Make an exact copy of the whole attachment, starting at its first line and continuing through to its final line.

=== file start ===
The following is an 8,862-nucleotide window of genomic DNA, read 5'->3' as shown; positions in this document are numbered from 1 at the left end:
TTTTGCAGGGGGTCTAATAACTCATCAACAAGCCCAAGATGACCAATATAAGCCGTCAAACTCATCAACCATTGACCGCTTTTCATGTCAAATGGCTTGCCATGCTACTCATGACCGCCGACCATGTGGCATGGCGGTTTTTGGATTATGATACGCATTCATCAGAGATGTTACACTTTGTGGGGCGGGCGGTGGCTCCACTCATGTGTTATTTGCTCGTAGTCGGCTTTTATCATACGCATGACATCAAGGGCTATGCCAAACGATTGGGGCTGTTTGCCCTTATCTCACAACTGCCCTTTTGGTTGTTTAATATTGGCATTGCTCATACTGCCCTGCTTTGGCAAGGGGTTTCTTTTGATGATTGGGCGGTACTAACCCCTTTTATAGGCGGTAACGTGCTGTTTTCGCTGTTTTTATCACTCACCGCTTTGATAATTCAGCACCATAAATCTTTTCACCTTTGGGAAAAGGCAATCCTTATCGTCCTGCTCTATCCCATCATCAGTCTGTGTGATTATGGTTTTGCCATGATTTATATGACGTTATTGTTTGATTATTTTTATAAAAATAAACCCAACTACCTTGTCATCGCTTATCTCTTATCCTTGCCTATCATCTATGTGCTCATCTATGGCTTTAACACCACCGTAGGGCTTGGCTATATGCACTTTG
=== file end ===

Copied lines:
The following is an 8,862-nucleotide window of genomic DNA, read 5'->3' as shown; positions in this document are numbered from 1 at the left end:
TTTTGCAGGGGGTCTAATAACTCATCAACAAGCCCAAGATGACCAATATAAGCCGTCAAACTCATCAACCATTGACCGCTTTTCATGTCAAATGGCTTGCCATGCTACTCATGACCGCCGACCATGTGGCATGGCGGTTTTTGGATTATGATACGCATTCATCAGAGATGTTACACTTTGTGGGGCGGGCGGTGGCTCCACTCATGTGTTATTTGCTCGTAGTCGGCTTTTATCATACGCATGACATCAAGGGCTATGCCAAACGATTGGGGCTGTTTGCCCTTATCTCACAACTGCCCTTTTGGTTGTTTAATATTGGCATTGCTCATACTGCCCTGCTTTGGCAAGGGGTTTCTTTTGATGATTGGGCGGTACTAACCCCTTTTATAGGCGGTAACGTGCTGTTTTCGCTGTTTTTATCACTCACCGCTTTGATAATTCAGCACCATAAATCTTTTCACCTTTGGGAAAAGGCAATCCTTATCGTCCTGCTCTATCCCATCATCAGTCTGTGTGATTATGGTTTTGCCATGATTTATATGACGTTATTGTTTGATTATTTTTATAAAAATAAACCCAACTACCTTGTCATCGCTTATCTCTTATCCTTGCCTATCATCTATGTGCTCATCTATGGCTTTAACACCACCGTAGGGCTTGGCTATATGCACTTTG